A home away from home
Posted November 1st, 2008 under In the media
Vesuvio’s Pizzeria & Spaghetti House is the first and oldest pizzeria and spaghetti house in Toronto. And Piera Pugliese and her husband Ettore know Italian food.
Ettore and his brother Corrado have had the restaurant since 1957 – over 50 years! And Ettore, who just celebrated his 70th birthday, is still making the pizzas! Piera, her beautiful daughter, Paola and Corrado’s wife, Rita also work in the restaurant, making it a true family affair.
Never before have I been to such a family-run neighbourhood restaurant. Tonight, a Friday night, is busy with families with young children, couples on dates, groups of friends and large families out to share a meal together. There is such a comfortable feel to the room that although this is my first time here, I feel incredibly welcome and a part of something more than my table of one.
Of course that has everything to do with the family, the food, and the decor.
Piera is a jovial lady with a passion for the arts and is herself a painter. She has created a changing art show every month at the restaurant that has been so popular, she has exhibits booked until May 2009. Tonight, Marzena Kotapska’s dark oil paintings hang above my table, evoking a dark, yet warm evening at a billiards hall.
Piera tells me that their take-out and delivery service is unbelievably successful, yet many diners don’t know about it until after they’ve eaten in and “realize that they can have the same meal at home.” You have to wait for a little longer, but who wouldn’t wait for Southern Italian homemade food like this? Especially at these reasonable prices!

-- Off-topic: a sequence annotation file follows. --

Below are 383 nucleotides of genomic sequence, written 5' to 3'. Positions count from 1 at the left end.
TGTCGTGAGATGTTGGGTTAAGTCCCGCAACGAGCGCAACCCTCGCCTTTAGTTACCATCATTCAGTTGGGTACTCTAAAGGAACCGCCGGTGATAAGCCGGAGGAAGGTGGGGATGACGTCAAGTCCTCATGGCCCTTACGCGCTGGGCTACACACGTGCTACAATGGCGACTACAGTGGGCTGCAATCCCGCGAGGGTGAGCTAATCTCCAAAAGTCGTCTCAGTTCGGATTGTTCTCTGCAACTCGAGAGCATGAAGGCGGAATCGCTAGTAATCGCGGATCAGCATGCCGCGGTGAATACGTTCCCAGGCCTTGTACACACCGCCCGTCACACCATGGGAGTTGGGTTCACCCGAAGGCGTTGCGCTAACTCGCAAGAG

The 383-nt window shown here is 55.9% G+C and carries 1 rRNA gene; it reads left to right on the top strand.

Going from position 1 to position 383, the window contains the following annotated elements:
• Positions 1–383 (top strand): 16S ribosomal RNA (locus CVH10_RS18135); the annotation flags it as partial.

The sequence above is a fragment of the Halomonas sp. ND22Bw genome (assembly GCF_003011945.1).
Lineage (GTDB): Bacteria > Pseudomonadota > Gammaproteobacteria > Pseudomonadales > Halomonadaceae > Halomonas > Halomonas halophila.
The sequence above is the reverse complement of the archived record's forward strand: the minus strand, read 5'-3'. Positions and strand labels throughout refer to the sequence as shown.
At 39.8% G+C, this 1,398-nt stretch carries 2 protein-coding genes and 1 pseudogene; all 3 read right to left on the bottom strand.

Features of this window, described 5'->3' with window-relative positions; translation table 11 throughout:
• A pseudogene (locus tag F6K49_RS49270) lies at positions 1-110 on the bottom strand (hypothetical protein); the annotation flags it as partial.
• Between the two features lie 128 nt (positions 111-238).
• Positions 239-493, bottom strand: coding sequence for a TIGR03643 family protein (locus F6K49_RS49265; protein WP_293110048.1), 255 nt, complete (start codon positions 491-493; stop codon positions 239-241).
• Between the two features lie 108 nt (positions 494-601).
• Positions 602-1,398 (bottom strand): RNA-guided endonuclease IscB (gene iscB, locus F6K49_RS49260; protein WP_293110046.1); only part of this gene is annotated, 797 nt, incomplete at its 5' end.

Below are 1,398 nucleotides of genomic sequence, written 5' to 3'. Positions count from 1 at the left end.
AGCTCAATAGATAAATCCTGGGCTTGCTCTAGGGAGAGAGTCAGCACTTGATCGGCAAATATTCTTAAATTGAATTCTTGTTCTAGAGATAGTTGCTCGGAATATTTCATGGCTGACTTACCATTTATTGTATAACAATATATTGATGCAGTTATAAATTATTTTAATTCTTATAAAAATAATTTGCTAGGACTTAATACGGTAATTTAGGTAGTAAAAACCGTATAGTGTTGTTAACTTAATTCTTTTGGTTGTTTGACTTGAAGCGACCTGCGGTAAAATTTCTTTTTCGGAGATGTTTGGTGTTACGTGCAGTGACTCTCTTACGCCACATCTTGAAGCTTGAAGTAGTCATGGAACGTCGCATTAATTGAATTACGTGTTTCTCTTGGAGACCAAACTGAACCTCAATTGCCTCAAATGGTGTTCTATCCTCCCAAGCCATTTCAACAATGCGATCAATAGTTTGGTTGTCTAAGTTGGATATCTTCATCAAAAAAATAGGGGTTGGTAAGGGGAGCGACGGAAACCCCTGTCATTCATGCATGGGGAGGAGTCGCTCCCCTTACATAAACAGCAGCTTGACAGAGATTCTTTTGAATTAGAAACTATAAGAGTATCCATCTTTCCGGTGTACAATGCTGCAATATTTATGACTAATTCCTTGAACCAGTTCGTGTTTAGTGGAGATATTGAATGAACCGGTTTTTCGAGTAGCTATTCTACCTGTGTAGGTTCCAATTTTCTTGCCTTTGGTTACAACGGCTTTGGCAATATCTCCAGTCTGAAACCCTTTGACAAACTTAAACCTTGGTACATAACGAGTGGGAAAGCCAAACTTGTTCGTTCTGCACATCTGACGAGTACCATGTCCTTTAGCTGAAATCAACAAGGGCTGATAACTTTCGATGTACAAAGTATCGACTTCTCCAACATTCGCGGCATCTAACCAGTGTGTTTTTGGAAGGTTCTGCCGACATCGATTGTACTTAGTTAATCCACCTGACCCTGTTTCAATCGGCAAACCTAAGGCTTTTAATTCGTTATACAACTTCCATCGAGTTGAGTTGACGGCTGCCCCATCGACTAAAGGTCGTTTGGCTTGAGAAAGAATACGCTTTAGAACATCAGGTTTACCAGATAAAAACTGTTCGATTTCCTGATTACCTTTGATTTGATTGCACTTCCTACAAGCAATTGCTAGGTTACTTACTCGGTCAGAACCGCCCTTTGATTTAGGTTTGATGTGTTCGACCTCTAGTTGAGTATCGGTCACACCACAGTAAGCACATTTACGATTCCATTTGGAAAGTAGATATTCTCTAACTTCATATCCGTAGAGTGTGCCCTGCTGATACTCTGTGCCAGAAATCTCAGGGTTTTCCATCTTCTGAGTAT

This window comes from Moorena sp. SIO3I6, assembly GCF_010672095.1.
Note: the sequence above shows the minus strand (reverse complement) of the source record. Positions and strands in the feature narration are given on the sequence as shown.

Vesuvio’s is known for its pizzas (all made from scratch) and pastas (many made in-house), but there are lots of other items to choose from. I stick with pizzas and pastas mostly. After all, I came all the way from downtown-I want to see what made them famous.
I have Calamari Fritti ($10), which comes out hot and crisp. A light, thin batter covers tender squid rings and is accompanied by a fresh lemon wedge and a zesty tomato dipping sauce.
The pizzas arrive quickly after. The Mediterranean Pizza ($16.50) is topped with sun-dried tomatoes, roasted red peppers, black olives & feta and the other is Hot Capicollo sausage and Onions ($13.50).
The pizzas are 11″ personal pizzas with 8 slices per pie and trust me, there’s more than enough to fill you up.
One of the many extraordinary qualities about Vesuvio’s pizza is the crust. There is nary a cornmeal crumb to be found, yet how do they get it light and puffy? The crust is thin, yet holds up against the weight of the cheese (and there’s a lot of it) and other ingredients. The toppings are cooked just enough to be hot, but each ingredient is still moist and chewy. And these are the freshest, tastiest sun-dried tomatoes I’ve ever had.
Another neat feature of the restaurant is the Build Your Own Pasta, where you pick your pasta, sauce and additional ingredients. I choose Homemade Gnocchi ($10) with Rose Sauce ($3). The garlic-clove-sized gnocchi are light, but not airy and are covered in a rich, thick, creamy sauce-the perfect comfort food for a cool night such as this.
All of the baked pastas (Pasta al Forno) are also made in-house. I order the Lasagna ($13.00), which arrives in a ceramic dish, browned and bubbling. Once it’s cooled down, I take a bite. Thick noodles nest between layers of meat and cheese. It is hearty and moist and absolutely delicious – just like your nonna used to make.
So with a large space in front with tables (along with a banquet room in the back that seats 80) and the Christmas season coming up, you can imagine how busy it’s going to be here.
Baptisms, birthday parties, weddings and Christmas parties will certainly add to the crowds. But maybe it’s just the charm of the Puglieses; the space that was formerly a furniture store has survived a number of changes and renovations (it was just recently repainted) and the craft paper topping the tables is complete with crayons for the kids.
I’m simply calling it a home away from home.